Since January 2011, in accordance with Ministerial Agreement 000003, which regulates the applicability of Article 3 of Executive Decree 1635[6], the Refugee Directorate has been given the prerogative to declare inadmissible asylum requests determined to be manifestly unfounded or abusive. According to the Refugee Directorate, around 30% of asylum requests are declared inadmissible.

What this analysis by UNHCR suggests is that challenges posed by the discrepancies between the legislation and the application of some key constitutional rights are limiting access to rights for the refugee population. This includes ensuring that all refugees and people in need of international protection have access to an effective asylum procedure and due process and to bring this in line with international protection. Ecuador´s constitutional and legal framework, as far as the refugee population is concerned cannot in itself guarantee the effective respect for their rights, particularly considering the widespread stigma suffered by refugee women and accompanied minors, Afro-descendants and indigenous citizens. Legal norms of protection are not currently applied effectively and this clearly affects the guarantee of rights of refugees and asylum seekers. In the borders applicants do not benefit from adequate mechanisms and security protocols from the authorities who in many occasions end up violating their rights.

The high and increasing number of refugees in Ecuador is clearly putting strains and tensions on the political, economic and social structure of Ecuador which do not have neither strong infrastructure, legislative and administrative means to cope with such number. Many refugees do not manage to integrate and have limited access to rights such as housing, health, education and employment. There is furthermore a lack of monitoring and application mechanisms in the local authorities.  Civil Society has demanded from the Ecuadorian government in repeated occasions the harmonization and inclusion of secondary legislation in asylum and refugee matters from a human rights perspective in the framework of the constitutionals frameworks and international standards, the incorporation of Social Programmes and actions in all their national plans for the benefit of those individuals in need of international protection.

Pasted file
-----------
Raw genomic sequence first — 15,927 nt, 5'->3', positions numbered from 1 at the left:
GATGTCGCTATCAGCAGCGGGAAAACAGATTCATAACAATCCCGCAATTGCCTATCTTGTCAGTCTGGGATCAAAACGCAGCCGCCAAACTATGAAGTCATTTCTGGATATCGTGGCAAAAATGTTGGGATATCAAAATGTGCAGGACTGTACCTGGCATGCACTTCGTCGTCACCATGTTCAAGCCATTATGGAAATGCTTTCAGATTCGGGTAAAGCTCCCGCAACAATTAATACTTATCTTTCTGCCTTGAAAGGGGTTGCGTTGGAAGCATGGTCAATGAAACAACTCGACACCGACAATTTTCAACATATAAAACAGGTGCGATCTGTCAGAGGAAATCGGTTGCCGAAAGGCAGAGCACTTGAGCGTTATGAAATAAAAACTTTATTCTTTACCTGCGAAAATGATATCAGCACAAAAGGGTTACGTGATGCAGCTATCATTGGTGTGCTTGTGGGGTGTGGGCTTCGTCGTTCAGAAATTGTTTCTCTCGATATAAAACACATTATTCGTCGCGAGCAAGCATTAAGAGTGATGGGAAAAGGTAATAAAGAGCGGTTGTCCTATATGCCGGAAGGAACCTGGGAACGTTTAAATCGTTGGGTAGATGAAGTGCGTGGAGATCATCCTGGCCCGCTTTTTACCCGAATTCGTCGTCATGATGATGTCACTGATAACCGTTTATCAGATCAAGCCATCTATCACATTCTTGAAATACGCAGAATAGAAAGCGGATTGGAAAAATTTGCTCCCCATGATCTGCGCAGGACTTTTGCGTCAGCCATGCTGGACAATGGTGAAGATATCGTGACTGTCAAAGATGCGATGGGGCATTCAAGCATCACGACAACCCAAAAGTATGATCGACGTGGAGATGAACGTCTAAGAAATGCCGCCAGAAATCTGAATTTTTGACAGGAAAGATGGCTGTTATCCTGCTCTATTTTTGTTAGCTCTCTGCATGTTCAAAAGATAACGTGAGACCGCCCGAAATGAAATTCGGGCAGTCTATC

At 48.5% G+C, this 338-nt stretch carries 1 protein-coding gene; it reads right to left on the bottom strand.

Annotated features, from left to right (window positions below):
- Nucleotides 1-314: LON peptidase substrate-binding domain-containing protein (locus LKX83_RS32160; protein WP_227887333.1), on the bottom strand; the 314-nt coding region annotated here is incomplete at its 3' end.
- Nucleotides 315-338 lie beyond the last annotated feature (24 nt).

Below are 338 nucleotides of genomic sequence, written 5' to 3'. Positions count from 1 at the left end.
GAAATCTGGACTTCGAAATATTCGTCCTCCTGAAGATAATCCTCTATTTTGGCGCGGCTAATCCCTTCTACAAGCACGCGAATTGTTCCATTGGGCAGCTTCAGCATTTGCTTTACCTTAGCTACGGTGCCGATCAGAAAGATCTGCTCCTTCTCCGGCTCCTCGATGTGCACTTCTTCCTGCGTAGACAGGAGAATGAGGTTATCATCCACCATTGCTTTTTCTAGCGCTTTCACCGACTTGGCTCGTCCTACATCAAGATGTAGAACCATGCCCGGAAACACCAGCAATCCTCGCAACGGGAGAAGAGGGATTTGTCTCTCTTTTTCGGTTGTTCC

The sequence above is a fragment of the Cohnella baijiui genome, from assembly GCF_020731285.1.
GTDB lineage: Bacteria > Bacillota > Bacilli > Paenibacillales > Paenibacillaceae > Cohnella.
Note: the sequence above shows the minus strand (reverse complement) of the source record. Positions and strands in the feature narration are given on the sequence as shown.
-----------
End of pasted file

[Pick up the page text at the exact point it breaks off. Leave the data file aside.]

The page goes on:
A proposal of incrementing the number of offices of the General direction of refugees in the frontier as well as to extent the validity of the ID of the refugees and Asylum seekers has been made by the Delegate of the Ombudsman Office in Ecuador in order to promote human development of the population in the border.